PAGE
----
Biology and conservation of the endangered Bahama Swallow (Tachycineta cyaneoviridis)

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Virginia Tech


In order to prevent species extinctions, conservation strategies need to incorporate the identification and mitigation of the root causes of population decline with an assessment of vulnerability to genetic and stochastic factors affecting small populations. Species or populations with small ranges, such as those on islands, are particularly vulnerable to extinction, and deficient knowledge of these species often impedes conservation efforts. The Bahama Swallow (Tachycineta cyaneoviridis) is an endangered secondary cavity-nester that only breeds on three islands in the northern Bahamas: Abaco, Grand Bahama, and Andros. I investigated questions related to population size and distribution, genetic diversity and population structure, breeding biology, and ecological interactions of the swallow, with the goal of informing the conservation and management of the species. Using several population survey methods on Abaco, I found that swallow site occupancy and density is higher in southern Abaco, especially near roads and pine snags. Future research should prioritize identifying the causes of variable and low population densities in parts of the swallow's range. I used microsatellite markers and morphometrics to assess differences between populations on Abaco and Andros. We found a lack of genetic differentiation (G'ST = 0.03) between populations, but differences in morphology suggest that gene flow might be low enough to enable traits under selection to diverge. By locating and monitoring nests, I found that swallows rely on woodpecker-excavated cavities in pine snags and utility poles, and that swallows nesting in pine snags had higher fledging success (92%) than those nesting in utility poles (50-62%). Using a cavity nest-web approach, I assessed how swallows interact with cavity-nesting birds and resources on Abaco. Hairy Woodpeckers (Dryobates villosus) primarily excavated pine snags, while West Indian Woodpeckers (Melanerpes superciliaris) excavated utility poles in non-pine habitat. Only swallows and La Sagra's Flycatchers (Myiarchus sagrae) used nest sites in the pine forest. Swallows in non-pine habitat face competition for cavities with American Kestrels (Falco sparverius), and non-native House Sparrows (Passer domesticus) and European Starlings (Sturnus vulgaris). These results highlight the importance of pine forest and the Hairy Woodpecker for the persistence of the swallow.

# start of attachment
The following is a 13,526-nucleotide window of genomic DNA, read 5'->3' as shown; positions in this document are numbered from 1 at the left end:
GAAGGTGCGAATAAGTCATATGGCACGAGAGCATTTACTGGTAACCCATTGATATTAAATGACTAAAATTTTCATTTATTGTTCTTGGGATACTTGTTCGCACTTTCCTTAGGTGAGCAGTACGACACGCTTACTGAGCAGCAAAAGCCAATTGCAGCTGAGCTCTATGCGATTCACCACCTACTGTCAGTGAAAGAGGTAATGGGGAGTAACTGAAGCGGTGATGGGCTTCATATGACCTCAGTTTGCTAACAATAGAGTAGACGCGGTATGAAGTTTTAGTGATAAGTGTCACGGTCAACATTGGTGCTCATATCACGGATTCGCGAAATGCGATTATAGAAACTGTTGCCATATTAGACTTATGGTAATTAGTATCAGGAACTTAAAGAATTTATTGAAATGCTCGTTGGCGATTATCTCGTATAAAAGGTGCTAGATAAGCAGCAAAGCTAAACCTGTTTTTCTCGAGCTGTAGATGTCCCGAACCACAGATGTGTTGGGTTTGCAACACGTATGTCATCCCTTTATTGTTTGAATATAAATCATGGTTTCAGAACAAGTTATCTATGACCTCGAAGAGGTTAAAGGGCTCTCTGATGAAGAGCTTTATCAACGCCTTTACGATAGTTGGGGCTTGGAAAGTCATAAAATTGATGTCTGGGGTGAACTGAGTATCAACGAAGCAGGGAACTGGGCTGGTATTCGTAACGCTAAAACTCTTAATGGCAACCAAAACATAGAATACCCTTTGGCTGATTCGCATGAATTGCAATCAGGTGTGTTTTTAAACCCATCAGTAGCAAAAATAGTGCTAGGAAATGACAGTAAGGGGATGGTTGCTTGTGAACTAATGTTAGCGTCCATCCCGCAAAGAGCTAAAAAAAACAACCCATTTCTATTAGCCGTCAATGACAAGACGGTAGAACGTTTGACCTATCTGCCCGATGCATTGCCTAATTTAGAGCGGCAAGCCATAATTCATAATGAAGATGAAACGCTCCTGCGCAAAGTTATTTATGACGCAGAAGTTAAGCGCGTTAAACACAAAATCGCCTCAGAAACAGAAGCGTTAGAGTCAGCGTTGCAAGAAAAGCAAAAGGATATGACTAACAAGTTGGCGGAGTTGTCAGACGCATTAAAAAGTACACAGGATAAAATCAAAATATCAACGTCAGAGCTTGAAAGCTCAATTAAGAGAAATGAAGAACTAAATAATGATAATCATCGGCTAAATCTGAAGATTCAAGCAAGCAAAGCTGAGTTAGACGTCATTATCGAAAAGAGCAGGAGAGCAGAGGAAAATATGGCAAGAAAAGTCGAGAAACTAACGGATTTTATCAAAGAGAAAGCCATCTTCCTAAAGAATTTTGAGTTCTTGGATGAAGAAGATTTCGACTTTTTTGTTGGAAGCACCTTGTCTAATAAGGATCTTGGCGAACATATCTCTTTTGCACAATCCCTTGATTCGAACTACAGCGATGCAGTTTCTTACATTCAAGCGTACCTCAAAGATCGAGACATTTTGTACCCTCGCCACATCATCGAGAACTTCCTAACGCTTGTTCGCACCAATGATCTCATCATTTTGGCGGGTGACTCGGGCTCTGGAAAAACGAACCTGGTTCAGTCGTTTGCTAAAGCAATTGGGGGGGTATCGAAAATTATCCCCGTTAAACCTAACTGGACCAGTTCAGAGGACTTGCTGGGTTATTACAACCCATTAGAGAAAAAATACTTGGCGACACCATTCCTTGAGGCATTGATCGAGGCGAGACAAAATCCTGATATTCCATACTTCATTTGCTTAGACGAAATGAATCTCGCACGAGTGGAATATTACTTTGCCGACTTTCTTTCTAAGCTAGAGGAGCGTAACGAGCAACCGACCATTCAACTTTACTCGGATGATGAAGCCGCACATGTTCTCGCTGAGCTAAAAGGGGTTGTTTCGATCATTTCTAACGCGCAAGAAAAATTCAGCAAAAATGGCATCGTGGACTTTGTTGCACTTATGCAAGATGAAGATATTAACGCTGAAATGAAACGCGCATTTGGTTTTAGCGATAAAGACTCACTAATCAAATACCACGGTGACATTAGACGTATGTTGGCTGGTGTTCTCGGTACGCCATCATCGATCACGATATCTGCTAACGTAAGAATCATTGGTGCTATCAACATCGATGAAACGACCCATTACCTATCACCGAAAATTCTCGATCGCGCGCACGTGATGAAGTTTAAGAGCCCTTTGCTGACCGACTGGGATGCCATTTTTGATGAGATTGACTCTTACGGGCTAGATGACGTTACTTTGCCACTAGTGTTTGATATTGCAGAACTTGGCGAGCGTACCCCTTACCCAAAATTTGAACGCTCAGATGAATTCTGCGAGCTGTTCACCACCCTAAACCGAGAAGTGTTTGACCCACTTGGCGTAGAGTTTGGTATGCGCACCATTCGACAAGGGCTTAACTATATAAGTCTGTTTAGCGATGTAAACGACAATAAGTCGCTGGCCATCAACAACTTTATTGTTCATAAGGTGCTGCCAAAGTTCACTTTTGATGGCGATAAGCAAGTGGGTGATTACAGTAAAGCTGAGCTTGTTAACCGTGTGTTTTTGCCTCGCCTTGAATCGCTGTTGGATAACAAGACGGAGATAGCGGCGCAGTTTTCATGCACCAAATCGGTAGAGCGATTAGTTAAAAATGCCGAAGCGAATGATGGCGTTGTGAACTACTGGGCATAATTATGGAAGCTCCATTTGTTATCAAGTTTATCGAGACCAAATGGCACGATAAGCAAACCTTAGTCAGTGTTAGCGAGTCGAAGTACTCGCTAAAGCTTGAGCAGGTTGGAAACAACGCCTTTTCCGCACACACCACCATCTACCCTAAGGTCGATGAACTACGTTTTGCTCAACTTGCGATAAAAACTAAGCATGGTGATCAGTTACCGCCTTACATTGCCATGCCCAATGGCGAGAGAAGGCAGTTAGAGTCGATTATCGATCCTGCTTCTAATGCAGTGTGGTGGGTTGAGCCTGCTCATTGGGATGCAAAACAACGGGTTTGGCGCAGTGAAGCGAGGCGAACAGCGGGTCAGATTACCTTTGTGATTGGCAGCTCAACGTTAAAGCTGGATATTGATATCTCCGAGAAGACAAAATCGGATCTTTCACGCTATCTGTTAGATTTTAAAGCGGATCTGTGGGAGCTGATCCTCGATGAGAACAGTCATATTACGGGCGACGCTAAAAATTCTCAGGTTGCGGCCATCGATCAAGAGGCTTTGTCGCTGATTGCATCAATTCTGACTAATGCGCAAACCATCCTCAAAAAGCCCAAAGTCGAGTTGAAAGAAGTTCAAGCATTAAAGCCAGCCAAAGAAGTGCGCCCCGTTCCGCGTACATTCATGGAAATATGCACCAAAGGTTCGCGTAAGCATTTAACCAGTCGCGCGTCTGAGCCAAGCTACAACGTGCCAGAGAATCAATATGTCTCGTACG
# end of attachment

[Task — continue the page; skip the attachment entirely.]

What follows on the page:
endangered species, population distribution, population differentiation, cavity-nesting, nest-web, The Bahamas